Engagement | Cassie + Eric

Break rooms are more exciting than tupperwared leftovers and cold ham and cheese sandwiches for some. Eric and Cassie's love began the day he followed her into the break room of an Arizona Office Max to flirt with her during their shift. Six and a half years later, they still flirt and have more affection than a couple at six weeks. Cassie, a pharm tech, and Eric, a graphic designer, might not share the same passion for art but have more than enough passion to make a soap opera look like an after school special. This super sweet couple were such great sports and a pleasure to shoot. It was a cold fall Sunday but luckily the bipolar Seattle weather was on our side as we made our way through Wallingford, an impromptu stop at a sky bridge on the way to Sculpture Park, and slipped in a sushi stop at Japonessa before ending with a night shoot downtown by the market. Even with hours of posing and smooching for the shoot, we'd catch them sneaking kisses off camera.

Though we never made it to Sculpture Park due to the light afternoon drizzle, Eric popped the question here last May before a trip to Paris. He tricked Cassie by purchasing an expensive camera lens for himself earlier that day. "Sorry babe, looks like your ring will have to wait a while longer." Fill in reaction here. Hint, let's just say the back of Eric's head got to feel the fabric of what felt like an oversized bag. They finished off the day at the park, drinking wine under the warm sun when liquid courage brought upon the anticipated four words at sunset and the rest was history.

The destination wedding will be in Puerto Vallarta next spring. It was a treat to have had the opportunity to capture them before they ride into the sunset as one. Jin and I had an absolute blast spending a day in the lives of Eric and Cassie and wish them all the best in their future endeavors!

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Cassidy + Eric

You know that couple that makes you sick for being so damn cute together, like pretty much all the time? Well that would be our friends Cassie and Eric. We had the fun honor of shooting their engagement session yesterday! Linda and I had a great time and learned a whole lot shooting these two love birds and even though we're friends, we can't thank them enough for being our first couple for our first engagement shoot. It was a bit overwhelming but they made it a lot of fun for us and hope they had fun too! More on the day later, but for now here's a teaser pic!


A Busy Photographic Weekend

This past weekend flew by in a hurry even with gaining the hour from  daylight savings. It was probably because of the jam packed schedule of classes  we attended. It kind of felt like we flew to another city to attend a workshop  expo but we didn't. We were just kicking it up in Lynnwood mostly which of course is way way  cooler. =)

To kick things off, Friday evening we met professional beauty  photographer Joe Edelman. He shared with us what goes into making a great image  and emphasized the importance psychology and model/photographer interaction plays in getting great  shots. It was very informative, relevant and I really like his pictures because  they are so simple yet emotionally charged when you stare at them. I love it.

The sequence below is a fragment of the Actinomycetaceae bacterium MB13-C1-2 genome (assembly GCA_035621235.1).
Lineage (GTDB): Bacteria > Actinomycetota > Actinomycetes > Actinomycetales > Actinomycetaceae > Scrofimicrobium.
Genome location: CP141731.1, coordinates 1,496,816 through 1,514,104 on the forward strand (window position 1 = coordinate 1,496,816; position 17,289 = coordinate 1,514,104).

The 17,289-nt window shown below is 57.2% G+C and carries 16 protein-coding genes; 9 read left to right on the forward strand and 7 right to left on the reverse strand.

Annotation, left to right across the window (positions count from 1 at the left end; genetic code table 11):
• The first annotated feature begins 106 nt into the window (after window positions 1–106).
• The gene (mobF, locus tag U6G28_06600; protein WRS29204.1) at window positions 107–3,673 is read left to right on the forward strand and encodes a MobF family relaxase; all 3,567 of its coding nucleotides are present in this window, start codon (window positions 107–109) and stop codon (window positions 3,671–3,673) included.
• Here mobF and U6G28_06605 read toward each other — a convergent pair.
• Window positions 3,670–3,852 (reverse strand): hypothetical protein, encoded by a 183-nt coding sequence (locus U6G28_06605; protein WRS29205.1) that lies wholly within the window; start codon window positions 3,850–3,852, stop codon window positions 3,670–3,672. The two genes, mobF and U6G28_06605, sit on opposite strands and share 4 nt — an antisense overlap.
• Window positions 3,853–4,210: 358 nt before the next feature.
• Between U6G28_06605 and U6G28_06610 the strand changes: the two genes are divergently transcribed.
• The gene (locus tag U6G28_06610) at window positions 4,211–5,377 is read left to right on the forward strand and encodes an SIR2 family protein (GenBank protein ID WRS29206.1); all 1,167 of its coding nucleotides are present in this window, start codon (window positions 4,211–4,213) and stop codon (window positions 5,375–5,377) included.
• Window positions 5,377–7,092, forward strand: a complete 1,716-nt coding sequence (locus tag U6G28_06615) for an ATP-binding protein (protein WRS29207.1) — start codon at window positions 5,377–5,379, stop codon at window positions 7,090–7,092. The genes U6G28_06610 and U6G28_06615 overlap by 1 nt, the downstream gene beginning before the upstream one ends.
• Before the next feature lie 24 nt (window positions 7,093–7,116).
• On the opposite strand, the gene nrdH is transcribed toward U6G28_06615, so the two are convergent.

We also attended numerous photography workshops all day Saturday and  Sunday at the Lynnwood Convention Center. They were all free so we took advantage. Btw, thanks again Oliver for the  heads up. There we met several professional photographers, one of which was Dean Zulich a Seattle based commercial and fashion photographer creating great  work and representing Sea-town to the fullest! The timing of it was cool because I had just  learned about him reading the latest edition of DPP magazine the day before,  then just by coincidence I ended up meeting him the next day where he gave a  presentation about fashion photography on the go and the importance of color  calibration. He was showing the versatile Elinchrom Quadra lighting gear. Very nice and compact looking gear but like Dean when he was a broke ass student during art school, I consider myself to be  in self-study photography school at the moment so anything Elinchrom is definitely out of my price range for now. =) Anyways, Dean seemed like a cool down to earth dude and  meeting him was definitely inspiring. I hope someday I can be at a level where he'd be down  to work on a collaborative project together. Haha, it's good to dream  right? Actually you know what...I'm going to write that down as one of my goals  just for the heck of it. =)

With Dean...

Couple more exciting things worth mentioning.  Linda and I got a new lens...woot! Our second prime and this one's not made  mostly out of plastic like our 50mm, ha! Since we've been shooting a lot of portraits, we picked  up the Canon 85mm 1.8 USM. It was kind of a no brainier next lens to add to our  gear. It's a beautiful portraits favored lens that doesn't require eating  top-ramen for the next couple of months to pay for it. We also picked up a much  needed 3rd light stand and reflector holder arm. The light stand is the  Manfrotto nano light stand which is great for on the go/on location shoots since it's very compact and light. I learned about this product a while back  following Mr. Hobby's blog. The reflector holder is made by Avenger and  unfortunately it doesn't hold our Westcott 5.1 reflector very well so I'll have  to mess with it to get it to hold properly. We now have enough lights and stands to have  the option to fire off a key light, back light and side or fill light if we want  to....sweet-tah!